Unlike Otto’s space, Jacob’s work area was highly task driven. ICABOD had sorted through the numerous log files and provided these to Jacob in hierarchal order for consideration. Three high definition screens, integrated to a single black surface-mount keyboard, responded to his every keystroke. The Adaptive Polymorphic Input Command and Kinetic System or APICKS was a black polymorphic surface engineered to ergonomically respond to hand size and finger length as well as hand angle of the individual, so they didn’t need to adjust anything in order to enter data from the keyboard.
The command lines of the console could just as easily take verbal commands rather than keystrokes, but Jacob preferred different modes of operation based on the task at hand. Using the keyboard allowed him to structure the logic internally before issuing the commands through keystrokes. The molded black surface had a toggle switch which allowed him to move quickly from one screen to the next, and the adaptive console responded by re-orienting its passenger to the proper screen if the action took more than a few seconds. Jacob had found it a little creepy at first, when the normally flat table began puffing up to suit the hand angle and then moving to accommodate his hand size. Once he was immersed into machine-code character, it seemed to suit him nicely.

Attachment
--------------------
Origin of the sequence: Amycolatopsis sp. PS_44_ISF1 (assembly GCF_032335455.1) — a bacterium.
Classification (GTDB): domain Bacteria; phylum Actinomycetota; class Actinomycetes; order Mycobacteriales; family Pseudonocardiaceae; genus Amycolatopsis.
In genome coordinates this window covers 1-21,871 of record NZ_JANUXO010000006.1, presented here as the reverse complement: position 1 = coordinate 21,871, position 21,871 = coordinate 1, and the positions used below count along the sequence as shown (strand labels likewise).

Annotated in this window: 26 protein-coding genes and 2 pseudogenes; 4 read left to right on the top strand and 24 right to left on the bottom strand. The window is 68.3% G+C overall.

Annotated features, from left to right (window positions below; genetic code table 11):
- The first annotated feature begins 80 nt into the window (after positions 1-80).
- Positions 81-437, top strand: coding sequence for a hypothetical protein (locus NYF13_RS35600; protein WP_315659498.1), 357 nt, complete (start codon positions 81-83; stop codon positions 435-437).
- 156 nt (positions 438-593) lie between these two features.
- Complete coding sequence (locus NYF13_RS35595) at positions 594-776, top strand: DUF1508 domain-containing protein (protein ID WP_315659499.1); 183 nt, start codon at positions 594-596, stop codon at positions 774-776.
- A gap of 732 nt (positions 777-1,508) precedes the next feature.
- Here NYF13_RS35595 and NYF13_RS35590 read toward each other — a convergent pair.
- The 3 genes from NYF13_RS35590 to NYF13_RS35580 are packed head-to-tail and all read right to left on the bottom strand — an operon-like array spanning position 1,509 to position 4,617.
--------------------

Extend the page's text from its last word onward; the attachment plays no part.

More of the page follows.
The sounds that resulted from the interactions varied slightly from one screen to the other to help him correctly interact in each of the work areas. His work surface was clear of papers outside of the current task sheet he referenced. When the task was completed, Jacob provided electronic notification, then slid the task sheet into a shredder. He was working to eliminate the paper in total, but the requests came from so many places, and he totally refused to use email. That refusal to deal with email, along with prioritization and mid-task shifts, was sometimes best resolved with the paper at hand in his interrupt-driven role.
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